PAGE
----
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Dr. Adams said the remarkable color images of the lost ships derived from a process known as photogrammetry. It combines photography with the careful measurement of distances between objects, letting a computer turn flat images into renderings that seem three-dimensional.
He said tethered robots shot the photographic images with video and still cameras. The distance information, he added, came from advanced sonars, which emit high-pitched sounds that echo through seawater. Their measurements, he said, can range down to less than a millimeter.
Filmmakers are profiling the Black Sea hunt in a documentary, according to the team’s website.
Another part of the project seeks to share the thrill of discovery with schools and educators. Students are to study on the Black Sea, the website says, or join university scientists in analyzing field samples “to uncover the mysteries of the past.”
The team has said little publicly on whether it plans to excavate the ships — a topic on which nations, academics and treasure hunters have long clashed. Bulgaria is a signatory to the 2001 United Nations convention that outlaws commercial trade in underwater cultural heritage and sets out guidelines on such things as artifact recovery and public display.
Dr. Pacheco-Ruiz said the team had so far discovered and photographed 44 shipwrecks, and that more beckoned.
Which was the most important? Dr. Adams said that for him, a student of early European shipbuilding, the centerpiece was the medieval round ship. He said it evoked Marco Polo and city states like Venice. The ship, he added, incorporated a number of innovations that let it do more than its predecessors had and paved the way for bigger things to come.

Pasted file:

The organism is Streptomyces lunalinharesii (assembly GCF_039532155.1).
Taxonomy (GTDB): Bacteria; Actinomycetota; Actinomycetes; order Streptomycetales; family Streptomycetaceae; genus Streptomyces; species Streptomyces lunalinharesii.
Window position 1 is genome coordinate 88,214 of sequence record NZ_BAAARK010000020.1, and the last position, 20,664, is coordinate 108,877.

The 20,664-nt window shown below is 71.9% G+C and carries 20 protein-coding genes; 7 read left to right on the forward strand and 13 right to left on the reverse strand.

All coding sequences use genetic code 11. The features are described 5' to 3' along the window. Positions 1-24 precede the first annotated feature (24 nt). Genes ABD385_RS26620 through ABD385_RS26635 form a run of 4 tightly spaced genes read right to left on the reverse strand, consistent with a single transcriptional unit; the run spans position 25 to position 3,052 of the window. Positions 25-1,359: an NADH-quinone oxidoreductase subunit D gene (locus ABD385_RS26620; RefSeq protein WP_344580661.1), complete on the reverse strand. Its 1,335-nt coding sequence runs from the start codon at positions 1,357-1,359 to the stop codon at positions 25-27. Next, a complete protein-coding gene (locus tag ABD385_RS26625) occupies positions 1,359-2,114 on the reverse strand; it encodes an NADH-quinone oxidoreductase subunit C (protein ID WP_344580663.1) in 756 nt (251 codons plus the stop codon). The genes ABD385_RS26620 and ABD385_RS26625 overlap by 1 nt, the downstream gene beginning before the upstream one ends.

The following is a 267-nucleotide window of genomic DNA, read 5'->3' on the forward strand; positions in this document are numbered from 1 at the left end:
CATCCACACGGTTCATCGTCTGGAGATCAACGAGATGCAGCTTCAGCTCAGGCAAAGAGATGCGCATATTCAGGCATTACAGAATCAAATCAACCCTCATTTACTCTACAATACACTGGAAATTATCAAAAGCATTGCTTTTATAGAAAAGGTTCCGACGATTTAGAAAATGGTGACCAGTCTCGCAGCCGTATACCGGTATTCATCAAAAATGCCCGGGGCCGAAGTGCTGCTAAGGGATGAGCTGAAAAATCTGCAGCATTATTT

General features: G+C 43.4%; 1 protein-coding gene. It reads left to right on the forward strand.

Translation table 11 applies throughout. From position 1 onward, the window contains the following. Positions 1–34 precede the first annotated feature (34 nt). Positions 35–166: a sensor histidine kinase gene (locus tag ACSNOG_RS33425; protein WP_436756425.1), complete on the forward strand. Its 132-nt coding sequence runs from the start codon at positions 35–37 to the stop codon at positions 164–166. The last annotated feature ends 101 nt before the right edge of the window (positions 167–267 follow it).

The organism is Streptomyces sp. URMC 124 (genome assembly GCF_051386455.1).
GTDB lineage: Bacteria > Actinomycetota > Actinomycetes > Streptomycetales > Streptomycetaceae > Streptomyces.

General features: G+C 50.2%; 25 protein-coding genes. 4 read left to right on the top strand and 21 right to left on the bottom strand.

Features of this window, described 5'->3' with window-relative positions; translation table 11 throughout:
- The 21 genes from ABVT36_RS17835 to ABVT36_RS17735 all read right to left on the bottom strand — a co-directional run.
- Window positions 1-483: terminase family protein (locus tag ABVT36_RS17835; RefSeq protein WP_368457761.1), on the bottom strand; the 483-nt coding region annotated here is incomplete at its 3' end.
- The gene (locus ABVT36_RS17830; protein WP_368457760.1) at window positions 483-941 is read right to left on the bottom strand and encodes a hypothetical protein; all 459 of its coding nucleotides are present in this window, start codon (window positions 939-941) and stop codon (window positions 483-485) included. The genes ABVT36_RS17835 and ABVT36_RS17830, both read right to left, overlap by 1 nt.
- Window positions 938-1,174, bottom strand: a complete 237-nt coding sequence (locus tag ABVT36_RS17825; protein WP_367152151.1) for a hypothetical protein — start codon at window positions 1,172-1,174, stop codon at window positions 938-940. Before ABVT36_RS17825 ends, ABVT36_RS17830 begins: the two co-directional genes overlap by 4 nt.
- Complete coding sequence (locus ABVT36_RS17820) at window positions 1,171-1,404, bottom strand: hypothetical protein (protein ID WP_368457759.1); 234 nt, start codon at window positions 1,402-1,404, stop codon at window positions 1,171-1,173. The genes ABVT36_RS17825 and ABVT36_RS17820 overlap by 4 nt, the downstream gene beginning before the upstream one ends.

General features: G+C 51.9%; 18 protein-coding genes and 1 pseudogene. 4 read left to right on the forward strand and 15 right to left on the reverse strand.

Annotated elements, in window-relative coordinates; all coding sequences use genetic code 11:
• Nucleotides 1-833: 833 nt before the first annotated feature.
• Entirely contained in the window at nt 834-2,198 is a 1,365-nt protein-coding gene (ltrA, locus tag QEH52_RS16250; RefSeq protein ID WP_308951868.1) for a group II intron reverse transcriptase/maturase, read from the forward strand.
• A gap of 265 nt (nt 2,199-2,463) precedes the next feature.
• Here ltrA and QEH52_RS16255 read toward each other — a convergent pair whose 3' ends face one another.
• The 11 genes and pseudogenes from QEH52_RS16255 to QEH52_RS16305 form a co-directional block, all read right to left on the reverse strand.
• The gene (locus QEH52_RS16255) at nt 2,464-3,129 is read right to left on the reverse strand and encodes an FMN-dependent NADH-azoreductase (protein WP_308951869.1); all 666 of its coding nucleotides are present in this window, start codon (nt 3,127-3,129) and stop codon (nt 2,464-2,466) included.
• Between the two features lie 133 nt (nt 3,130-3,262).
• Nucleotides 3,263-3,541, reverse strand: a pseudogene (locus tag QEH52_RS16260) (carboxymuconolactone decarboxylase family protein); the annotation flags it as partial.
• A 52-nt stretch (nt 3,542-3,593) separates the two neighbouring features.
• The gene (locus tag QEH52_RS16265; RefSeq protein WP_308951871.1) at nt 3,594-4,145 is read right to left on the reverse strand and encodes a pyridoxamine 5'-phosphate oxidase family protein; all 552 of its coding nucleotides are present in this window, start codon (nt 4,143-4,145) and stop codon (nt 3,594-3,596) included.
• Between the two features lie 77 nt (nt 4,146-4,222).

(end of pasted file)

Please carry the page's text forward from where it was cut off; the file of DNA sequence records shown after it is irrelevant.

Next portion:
“It’s not too much,” he said, “to say that medieval Europe became modern with the help of ships like these.”
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Alabama Republican Senate Candidate Roy Moore co-authored a study course, published in 2011 and recently obtained by ThinkProgress, that instructs students that women should not be permitted to run for elected office. If women do run for office, the course argues, people have a moral obligation not to vote for them. The course is also critical of the women’s suffrage movement, which in 1920 secured some American women the right to vote.
The course, called “Law and Government: An Introductory Study Course,” includes 28 hours of audio and visual lectures given by Moore and others, as well as a study guide. The course is available for purchase on Amazon, where “Chief Justice Roy Moore” is listed as a co-author alongside Doug Phillips, Dr. Joseph C. Morecraft, and Dr. Paul Jehle.
On the back of the packaging containing all the study course materials, Moore’s name and photo are listed under the words “Featured Speakers.”